Wednesday, July 12, 2006

Martial Arts at DuBois and Aero Space: Examples of Productivity in Learning?

I came across the W.E.B. DuBois Academy in some reading I've been doing. For those who don't know, the Academy is one of the best performing charter schools in Ohio. The school serves an at-risk population, meets AYP in Ohio, and has been labled a "School of Promise" by the Ohio State Department of Education for exceeding 75 percent academic proficiency among low-income and minority students--98 percent of the schools students are African-American.

The brainchild of Wilson H. Willard, III, Dubois Academy's mission is to engender a love of learning among its students, and not just any kind of learning: DuBois promotes productive learning. What is productive learning? While I'm not sure excatly what productive learnnig is, I'm pretty sure I've participated in it's antithesis--unproductive learning. To aid in reaching this end (productive learning) DuBois requires its students to enroll in martial arts physical education classes "to help them acquire the traditional martial arts values of self-control and discipline." DuBois boasts that their combined martial arts trophy wins are close to 700. That's impressive for a school that serves students in grades 1-12. But the Aero Space Kindergarten, a Chinese preschool and kindergarten in Beijing, may have them beat, see above.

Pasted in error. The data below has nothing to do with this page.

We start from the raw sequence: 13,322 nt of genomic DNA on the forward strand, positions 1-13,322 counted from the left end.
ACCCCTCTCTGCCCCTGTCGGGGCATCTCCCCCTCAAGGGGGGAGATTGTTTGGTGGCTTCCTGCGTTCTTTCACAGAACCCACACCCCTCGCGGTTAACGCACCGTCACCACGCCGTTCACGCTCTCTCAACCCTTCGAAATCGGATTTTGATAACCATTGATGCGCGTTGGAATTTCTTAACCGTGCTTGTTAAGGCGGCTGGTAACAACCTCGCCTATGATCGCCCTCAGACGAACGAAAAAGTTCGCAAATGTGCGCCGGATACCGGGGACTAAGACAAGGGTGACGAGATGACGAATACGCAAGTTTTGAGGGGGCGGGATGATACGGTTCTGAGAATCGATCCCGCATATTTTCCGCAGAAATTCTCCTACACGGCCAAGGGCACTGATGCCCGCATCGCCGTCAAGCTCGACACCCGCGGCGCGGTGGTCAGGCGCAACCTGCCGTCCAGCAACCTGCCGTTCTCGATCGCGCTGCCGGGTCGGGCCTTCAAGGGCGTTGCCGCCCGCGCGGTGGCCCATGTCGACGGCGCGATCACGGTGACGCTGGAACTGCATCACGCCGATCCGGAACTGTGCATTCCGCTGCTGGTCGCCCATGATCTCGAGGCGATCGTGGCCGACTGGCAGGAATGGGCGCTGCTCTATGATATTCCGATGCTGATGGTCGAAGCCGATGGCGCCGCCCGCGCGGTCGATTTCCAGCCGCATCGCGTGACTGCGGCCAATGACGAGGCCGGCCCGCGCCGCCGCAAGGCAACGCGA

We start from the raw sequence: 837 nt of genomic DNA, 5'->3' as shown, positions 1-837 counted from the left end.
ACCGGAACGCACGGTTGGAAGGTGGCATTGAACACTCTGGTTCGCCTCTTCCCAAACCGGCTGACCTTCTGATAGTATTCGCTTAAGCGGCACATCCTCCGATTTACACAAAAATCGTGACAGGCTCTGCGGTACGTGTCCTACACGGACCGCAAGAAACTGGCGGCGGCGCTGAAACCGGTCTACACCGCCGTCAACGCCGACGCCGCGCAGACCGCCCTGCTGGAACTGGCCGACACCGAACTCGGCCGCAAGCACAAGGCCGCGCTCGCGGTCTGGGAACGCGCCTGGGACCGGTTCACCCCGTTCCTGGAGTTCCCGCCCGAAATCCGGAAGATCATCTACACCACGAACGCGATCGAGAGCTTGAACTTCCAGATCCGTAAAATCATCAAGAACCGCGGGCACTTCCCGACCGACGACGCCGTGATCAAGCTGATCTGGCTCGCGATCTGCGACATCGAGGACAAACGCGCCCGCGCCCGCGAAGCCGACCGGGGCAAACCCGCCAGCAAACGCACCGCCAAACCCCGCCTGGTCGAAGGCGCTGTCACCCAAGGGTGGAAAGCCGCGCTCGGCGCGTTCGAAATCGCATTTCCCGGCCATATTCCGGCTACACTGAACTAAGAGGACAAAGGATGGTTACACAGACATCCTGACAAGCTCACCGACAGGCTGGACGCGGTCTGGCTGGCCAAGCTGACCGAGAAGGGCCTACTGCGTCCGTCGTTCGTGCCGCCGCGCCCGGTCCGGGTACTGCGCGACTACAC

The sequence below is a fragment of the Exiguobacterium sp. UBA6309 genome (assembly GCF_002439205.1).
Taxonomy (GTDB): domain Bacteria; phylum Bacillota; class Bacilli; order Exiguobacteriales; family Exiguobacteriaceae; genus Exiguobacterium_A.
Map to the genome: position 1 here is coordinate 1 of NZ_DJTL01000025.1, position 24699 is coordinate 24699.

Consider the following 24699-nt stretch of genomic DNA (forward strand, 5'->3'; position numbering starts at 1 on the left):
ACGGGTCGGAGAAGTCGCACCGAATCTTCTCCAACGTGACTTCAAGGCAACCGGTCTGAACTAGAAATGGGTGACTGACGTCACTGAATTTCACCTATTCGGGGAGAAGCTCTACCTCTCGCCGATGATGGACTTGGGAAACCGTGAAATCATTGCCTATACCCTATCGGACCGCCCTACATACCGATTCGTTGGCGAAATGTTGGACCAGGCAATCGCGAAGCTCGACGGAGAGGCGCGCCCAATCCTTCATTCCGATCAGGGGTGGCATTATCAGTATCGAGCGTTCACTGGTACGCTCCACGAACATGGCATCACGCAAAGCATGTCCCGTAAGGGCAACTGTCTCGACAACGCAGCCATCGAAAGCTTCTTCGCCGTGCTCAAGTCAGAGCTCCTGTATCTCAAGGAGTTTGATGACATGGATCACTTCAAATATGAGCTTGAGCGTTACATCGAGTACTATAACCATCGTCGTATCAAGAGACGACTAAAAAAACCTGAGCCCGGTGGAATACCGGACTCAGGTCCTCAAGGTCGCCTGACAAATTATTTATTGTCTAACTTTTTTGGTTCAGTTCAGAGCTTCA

Martial arts is part of the curriculum at Aero Space. The children are adroit in martial arts. The children are 2, 3, 4, and five years old. The children pictured above are four. For the self-control and discipline haters out there the children were also very carefree, outgoing, and seemingly full of whimsy. I had nearly half a classroom of five-year-old english language learners crawling all over me, asking me questions, and eager to sing to me and with me. If productivity is related to self-control and discipline the 1.3 billion Chinese might be on to something. So might DuBois.

Now someone has got to untangle the effect size of Martial arts on productivity and we'll all be singing "nobody bothers me."


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